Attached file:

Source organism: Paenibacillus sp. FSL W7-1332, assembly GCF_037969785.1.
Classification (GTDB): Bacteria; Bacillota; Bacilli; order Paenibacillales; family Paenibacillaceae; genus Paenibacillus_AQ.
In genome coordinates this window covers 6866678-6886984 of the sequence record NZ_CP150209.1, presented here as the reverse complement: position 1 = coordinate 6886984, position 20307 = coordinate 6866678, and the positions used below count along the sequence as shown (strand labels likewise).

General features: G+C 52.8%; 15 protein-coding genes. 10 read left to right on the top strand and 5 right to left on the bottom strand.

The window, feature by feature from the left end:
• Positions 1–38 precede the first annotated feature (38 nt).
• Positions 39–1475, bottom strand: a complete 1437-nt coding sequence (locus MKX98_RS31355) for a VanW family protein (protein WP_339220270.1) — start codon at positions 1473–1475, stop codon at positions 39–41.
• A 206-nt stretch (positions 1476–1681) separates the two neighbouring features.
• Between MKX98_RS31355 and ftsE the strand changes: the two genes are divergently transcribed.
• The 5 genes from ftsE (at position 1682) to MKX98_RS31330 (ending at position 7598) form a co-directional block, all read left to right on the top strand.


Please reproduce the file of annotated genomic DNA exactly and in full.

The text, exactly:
Source organism: Paenibacillus sp. FSL W7-1332, assembly GCF_037969785.1.
Classification (GTDB): Bacteria; Bacillota; Bacilli; order Paenibacillales; family Paenibacillaceae; genus Paenibacillus_AQ.
In genome coordinates this window covers 6866678-6886984 of the sequence record NZ_CP150209.1, presented here as the reverse complement: position 1 = coordinate 6886984, position 20307 = coordinate 6866678, and the positions used below count along the sequence as shown (strand labels likewise).

General features: G+C 52.8%; 15 protein-coding genes. 10 read left to right on the top strand and 5 right to left on the bottom strand.

The window, feature by feature from the left end:
• Positions 1–38 precede the first annotated feature (38 nt).
• Positions 39–1475, bottom strand: a complete 1437-nt coding sequence (locus MKX98_RS31355) for a VanW family protein (protein WP_339220270.1) — start codon at positions 1473–1475, stop codon at positions 39–41.
• A 206-nt stretch (positions 1476–1681) separates the two neighbouring features.
• Between MKX98_RS31355 and ftsE the strand changes: the two genes are divergently transcribed.
• The 5 genes from ftsE (at position 1682) to MKX98_RS31330 (ending at position 7598) form a co-directional block, all read left to right on the top strand.